Holandia / Historia

A Hague evacuee's ‘Journey to Drenthe’ - Assen after the war - eyewitness report in two parts - part 1




“It was the end of January 1945. For quite some time, hunger had held the Holland provinces in the western part of the Netherlands in its grip. I was getting weaker, that was plain for everyone to see. The doctor told me: ‘Take a rest, go outside. Try to get to the North.’ On the doctor's advice, I was given two months sick leave by my employer, the Dutch Pensions Council. The North, how could we get there? The German authorities refused to give us a statement that would allow us to go by train. Food trucks would not take us either. After serious consideration and at the repeated urgent request of our son Loek, who was barely nine years old, we went on foot.” This is how Gerrit van Lochem's story begins about the journey he managed to make together with his wife and son to escape the Hunger Winter in the western part of the Netherlands. On 17 February 1945, at six o’ clock in the morning, they left their home in The Hague. By way of the provinces of Zuid-Holland, Utrecht, Gelderland and Overijssel, they ended up in Drenthe many days later, to find shelter there from the beginning of March until the end of the war with the family of farmer Jan Enting in Grolloo. The impressive account of the journey and the time in Grolloo can be read on the website of the Old Grol Foundation. This is the story of the period after the liberation of Grolloo on 12 April 1945.

Living and working in Assen - part 1

“Grolloo was free from occupation. I mused a little. Such a pity that the Canadians were gone. The next morning prowling around here and there. I was getting a little bored with that. The country had almost been liberated. Now we would be going back to The Hague. Suddenly, I started to long for home.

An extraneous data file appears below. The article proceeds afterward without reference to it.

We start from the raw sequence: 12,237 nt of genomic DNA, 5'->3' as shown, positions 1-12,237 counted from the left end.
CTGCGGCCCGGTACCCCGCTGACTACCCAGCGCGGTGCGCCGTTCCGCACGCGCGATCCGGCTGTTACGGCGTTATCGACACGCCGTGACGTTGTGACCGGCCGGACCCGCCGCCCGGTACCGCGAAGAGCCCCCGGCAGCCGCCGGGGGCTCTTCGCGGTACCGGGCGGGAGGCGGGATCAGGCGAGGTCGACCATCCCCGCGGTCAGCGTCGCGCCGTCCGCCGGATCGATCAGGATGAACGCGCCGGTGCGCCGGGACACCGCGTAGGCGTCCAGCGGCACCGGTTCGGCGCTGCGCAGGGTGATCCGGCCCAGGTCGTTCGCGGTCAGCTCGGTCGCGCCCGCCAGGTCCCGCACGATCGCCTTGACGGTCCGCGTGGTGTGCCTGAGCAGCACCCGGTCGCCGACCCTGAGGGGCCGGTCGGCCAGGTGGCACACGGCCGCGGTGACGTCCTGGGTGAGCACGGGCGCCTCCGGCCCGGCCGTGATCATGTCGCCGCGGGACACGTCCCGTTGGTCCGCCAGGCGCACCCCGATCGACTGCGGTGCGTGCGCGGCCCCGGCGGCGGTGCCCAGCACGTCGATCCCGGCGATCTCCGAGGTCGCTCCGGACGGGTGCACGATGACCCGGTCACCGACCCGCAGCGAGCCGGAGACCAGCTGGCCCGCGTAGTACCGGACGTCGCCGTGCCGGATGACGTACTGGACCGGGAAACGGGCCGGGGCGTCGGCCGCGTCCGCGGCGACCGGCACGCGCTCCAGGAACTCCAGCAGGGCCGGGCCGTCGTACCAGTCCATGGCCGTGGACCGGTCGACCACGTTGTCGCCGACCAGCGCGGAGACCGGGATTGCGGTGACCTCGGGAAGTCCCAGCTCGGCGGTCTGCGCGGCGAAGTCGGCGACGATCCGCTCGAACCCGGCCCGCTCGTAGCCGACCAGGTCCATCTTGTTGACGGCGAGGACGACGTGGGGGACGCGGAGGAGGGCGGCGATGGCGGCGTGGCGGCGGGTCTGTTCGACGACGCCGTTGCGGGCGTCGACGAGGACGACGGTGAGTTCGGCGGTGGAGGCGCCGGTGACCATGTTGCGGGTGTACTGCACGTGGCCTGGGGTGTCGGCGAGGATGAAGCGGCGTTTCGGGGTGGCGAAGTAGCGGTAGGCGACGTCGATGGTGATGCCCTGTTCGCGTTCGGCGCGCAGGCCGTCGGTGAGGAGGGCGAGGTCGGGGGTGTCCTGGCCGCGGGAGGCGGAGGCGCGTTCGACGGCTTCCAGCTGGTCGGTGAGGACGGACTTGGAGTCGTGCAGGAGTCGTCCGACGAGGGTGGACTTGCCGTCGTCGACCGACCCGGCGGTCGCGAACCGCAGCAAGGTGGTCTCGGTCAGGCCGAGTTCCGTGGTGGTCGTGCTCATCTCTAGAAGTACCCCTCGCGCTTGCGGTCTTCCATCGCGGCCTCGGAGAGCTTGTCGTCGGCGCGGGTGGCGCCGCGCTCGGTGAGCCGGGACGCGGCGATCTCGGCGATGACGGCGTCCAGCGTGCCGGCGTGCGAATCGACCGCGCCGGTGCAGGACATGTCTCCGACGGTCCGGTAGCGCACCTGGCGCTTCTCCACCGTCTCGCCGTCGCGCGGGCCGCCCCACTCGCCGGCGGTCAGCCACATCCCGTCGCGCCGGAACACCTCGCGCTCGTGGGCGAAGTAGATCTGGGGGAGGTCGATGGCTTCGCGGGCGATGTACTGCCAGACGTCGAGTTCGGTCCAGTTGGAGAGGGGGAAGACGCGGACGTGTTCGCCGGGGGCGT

I wanted to work, do useful work, make a contribution to reconstruction. I therefore applied to a military institution in Assen, asking them whether they could help me get a job in The Hague, preferably with my former employer, the Pensions Council. But they couldn't. The war was still going on there.  

I could, however, start working for the Military Authority in Assen, as head of the Documentation Service. The names of NSB members and similar persons had to be taken from stacks of papers and jotted down on cards. A monumental task. But right up my street! I accepted the offer. And thus, the next step would be a move. 

My work location was a building at the Stationsstraat (this location, ed.), which immediately bordered on the building of the Political Investigation Service. These two mansions were connected by a corridor. 

A few houses away from my office, there was a building that had housed the SD (Sicherheitsdienst, the German Security Service). It was still furnished, and the co-occupant, who was suspected of collaboration with the enemy, had been taken prisoner by the Canadians. That house was now confiscated by the Military Authority.  

The Inspectorate of the Political Investigation Service took up residence at the front, and we were given the back side. A splendid house. Add to this the fact that it had a large garden, and you can understand that my wife and I were very pleased. 

The house had been cleaned from top to bottom by NSB members and their wives, whom I had put to work with permission from the Director of the Detention Centre. We had taken on one of the women, a German, but a very decent woman, in fixed employment.” 

From: Eyewitness report by Gerrit van Lochem, spring 1945 
Born 11-8-1900, died 18-7-1986 

Re-edited by son Loek van Lochem, December 1995.